The immediate experimental goal of the investigation was to design an siRNA that would specifically silence expression of Renilla luciferase when a plasmid expressing that gene and the student-designed siRNA were cotransfected into a human cell line. A positive control for Renilla luciferase silencing and a transfection control of firefly luciferase were provided. An outline for each day's laboratory work is presented in Figure 1.

Figure 1.
Overview of laboratory series. Students met twice each week to complete the siRNA design, transfection, and analysis described.

Day 1: siRNA Design

The first day was exclusively computer based. An hour of lecture time was dedicated to an overview of RNAi, including cellular processing events of double-stranded RNAs and the general features of siRNAs, i.e., that they are generally 21–25 base pairs, have a sense and antisense strand, and so on. Each pair of students (this course at MIT is designed for 6 pairs in each of 2 classes for a total of 24 students) was assigned different portions of the Renilla luciferase gene to target. To begin, they downloaded the sequence of the entire gene from the Web and then identified their assigned portion and processed it through Ambion's (Austin, TX) siRNA design tool (http://ambion.com/techlib/misc/siRNA_finder.html). This tool's algorithm is based on the guidelines for siRNA design originally described by Tuschl and colleagues (Elbashir et al., 2001 blue right-pointing triangle), guidelines less stringent than some other online tools available. Students identified one sequence from their handful of candidates for synthesis. They weighed three factors to make this choice. First, they considered the G/C content of each, knowing that 30–50% G/C has been empirically determined to work best. Second, they considered the likelihood of secondary structure formation, examining both melting temperature and Gibbs free energy for each candidate siRNA. Third, they used Basic Local Alignment Search Tool and National Center for Biotechnology Information annotations to assess the similarity of each target sequence to expressed sequences in the human genome, favorably considering siRNA candidates with the least amount of homology. Each pair of students was able to identify a “winner” from their list of candidates (Table 1), and all their selections coincided with those made in advance by the teaching staff; therefore, siRNAs of choice were ready and waiting for students when they returned to lab to transfect them on day 2. If the tissue culture lab work described for day 2 is not feasible or if time does not permit, the experiment could continue by moving directly to day 5 where sample sets of luciferase assay and microarray data could be used to continue the experiment. Regardless, the siRNA design portion of this investigation can be extended through a homework assignment in which students are asked to reevaluate their siRNA candidates by using a different set of published guidelines (Reynolds et al., 2004 blue right-pointing triangle). This article considers additional features of siRNAs to rank their likely efficacy. Many groups were surprised at the dramatic differences yielded by these two algorithms.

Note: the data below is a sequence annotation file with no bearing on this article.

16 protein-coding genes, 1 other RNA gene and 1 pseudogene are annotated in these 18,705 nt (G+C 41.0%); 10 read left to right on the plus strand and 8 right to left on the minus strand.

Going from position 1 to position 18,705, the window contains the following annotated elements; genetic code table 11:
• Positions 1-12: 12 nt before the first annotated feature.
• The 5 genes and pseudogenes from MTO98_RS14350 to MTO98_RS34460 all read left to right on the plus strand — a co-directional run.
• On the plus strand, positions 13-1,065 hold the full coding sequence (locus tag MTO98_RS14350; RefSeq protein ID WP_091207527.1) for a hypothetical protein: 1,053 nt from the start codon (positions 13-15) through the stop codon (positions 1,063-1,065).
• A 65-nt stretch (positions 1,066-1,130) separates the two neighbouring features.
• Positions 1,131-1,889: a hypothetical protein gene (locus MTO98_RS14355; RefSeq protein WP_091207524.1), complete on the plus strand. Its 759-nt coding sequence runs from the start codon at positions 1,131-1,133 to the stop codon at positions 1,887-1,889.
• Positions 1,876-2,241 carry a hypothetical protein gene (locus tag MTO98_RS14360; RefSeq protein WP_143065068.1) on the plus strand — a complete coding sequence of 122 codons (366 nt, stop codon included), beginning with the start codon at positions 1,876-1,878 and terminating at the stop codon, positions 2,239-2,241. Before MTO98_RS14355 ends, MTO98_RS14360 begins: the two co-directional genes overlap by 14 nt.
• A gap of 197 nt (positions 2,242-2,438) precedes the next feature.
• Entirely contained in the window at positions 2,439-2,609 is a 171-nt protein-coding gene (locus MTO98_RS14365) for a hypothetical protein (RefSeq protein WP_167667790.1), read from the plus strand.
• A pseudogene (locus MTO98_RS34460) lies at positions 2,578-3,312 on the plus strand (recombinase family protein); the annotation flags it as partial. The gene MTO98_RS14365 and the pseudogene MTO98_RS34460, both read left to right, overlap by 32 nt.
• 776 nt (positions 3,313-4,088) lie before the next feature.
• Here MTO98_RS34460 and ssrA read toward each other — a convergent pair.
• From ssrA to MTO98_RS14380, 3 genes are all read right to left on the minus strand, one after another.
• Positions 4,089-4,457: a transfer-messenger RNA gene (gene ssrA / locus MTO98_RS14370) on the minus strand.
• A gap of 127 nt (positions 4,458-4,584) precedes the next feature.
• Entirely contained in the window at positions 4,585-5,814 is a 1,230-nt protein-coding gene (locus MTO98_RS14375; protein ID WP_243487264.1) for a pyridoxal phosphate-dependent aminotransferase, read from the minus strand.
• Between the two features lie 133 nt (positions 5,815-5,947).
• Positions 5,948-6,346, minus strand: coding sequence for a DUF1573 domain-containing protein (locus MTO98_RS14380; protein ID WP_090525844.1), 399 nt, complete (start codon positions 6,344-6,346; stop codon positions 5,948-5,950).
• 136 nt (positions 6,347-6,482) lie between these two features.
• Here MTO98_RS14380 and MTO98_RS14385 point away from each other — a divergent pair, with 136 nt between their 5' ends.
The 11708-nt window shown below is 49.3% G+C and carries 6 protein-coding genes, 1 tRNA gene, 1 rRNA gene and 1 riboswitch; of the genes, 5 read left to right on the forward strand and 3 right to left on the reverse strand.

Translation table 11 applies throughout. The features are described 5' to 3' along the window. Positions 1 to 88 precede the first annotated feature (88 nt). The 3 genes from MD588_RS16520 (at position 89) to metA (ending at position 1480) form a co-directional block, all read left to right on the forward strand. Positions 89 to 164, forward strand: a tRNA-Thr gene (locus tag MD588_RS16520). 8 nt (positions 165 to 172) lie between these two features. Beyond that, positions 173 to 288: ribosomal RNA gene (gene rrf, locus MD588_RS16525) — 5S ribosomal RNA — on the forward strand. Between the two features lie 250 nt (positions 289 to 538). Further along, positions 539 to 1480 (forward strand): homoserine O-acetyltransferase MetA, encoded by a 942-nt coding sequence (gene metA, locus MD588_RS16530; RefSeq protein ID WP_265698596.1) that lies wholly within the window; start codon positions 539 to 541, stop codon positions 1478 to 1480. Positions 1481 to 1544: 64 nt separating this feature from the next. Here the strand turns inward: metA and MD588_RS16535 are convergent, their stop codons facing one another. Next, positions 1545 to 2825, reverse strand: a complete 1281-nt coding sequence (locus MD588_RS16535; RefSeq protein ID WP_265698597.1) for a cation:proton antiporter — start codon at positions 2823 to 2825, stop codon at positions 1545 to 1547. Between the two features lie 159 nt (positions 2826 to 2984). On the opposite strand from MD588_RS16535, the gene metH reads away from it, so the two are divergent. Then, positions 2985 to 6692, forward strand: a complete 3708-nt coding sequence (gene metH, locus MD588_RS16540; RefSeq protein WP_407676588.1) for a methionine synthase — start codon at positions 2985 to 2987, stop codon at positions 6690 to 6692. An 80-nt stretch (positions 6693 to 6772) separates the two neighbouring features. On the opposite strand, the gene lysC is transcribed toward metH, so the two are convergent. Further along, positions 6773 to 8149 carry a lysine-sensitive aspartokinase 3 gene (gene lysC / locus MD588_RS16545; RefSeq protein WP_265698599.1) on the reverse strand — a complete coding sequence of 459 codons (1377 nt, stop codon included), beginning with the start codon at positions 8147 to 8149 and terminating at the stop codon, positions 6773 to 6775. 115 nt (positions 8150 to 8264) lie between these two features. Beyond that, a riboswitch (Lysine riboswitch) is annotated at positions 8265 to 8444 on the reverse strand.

Table 1.
siRNAs for Renilla luciferase knockdown

Day 2: Transfection

Students spent this day in the tissue culture facility, transfecting the siRNAs and luciferase reporter plasmid into HeLa cells (Hannon, 2003 blue right-pointing triangle), a line derived from a cervical carcinoma that was biopsied in 1951 from a patient named Henrietta Lacks. Because this was a human cell line, the students were given significant training in the proper practices for biosafety level 2 labwork. This experiment could reasonably be expected to work with other cell lines, although no others have been tested.

The transfection pattern followed by the students is outlined in Figure 2. Two six-well plates of 50–70% confluent cells were provided for each pair. Students treated the cells with the transfection agent alone or with the reporter plasmid with and without siRNAs. The reporter plasmid (psiCHECK-2; Promega, Madison, WI) constitutively expresses both firefly and Renilla luciferase, with the former serving as control for transfection efficiency. As a positive control for RNAi, students were given a validated siRNA, previously established to decrease Renilla luciferase activity by ~90%. Students were also given a “nontargeting” siRNA. This commercially available reagent has no effect on Renilla luciferase expression, and, equally important, has at least four mismatches to every known human gene, giving “minimal, reproducible nonspecific target effects” according to the vendor. The validated and the nontargeting siRNAs were used as controls that would bracket the luciferase activity measurements students would make in the following lab period, giving the high and low extremes for silencing to which they could compare their siRNAs.

Figure 2.
Transfection scheme. (A) Reagents used include psiCHECK-2 reporter vector (Promega) that constitutively expresses high levels of Renilla luciferase (R_luc) and firefly luciferase (ff_luc) as well as the ampicillin resistance gene (AmpR) for propagation ...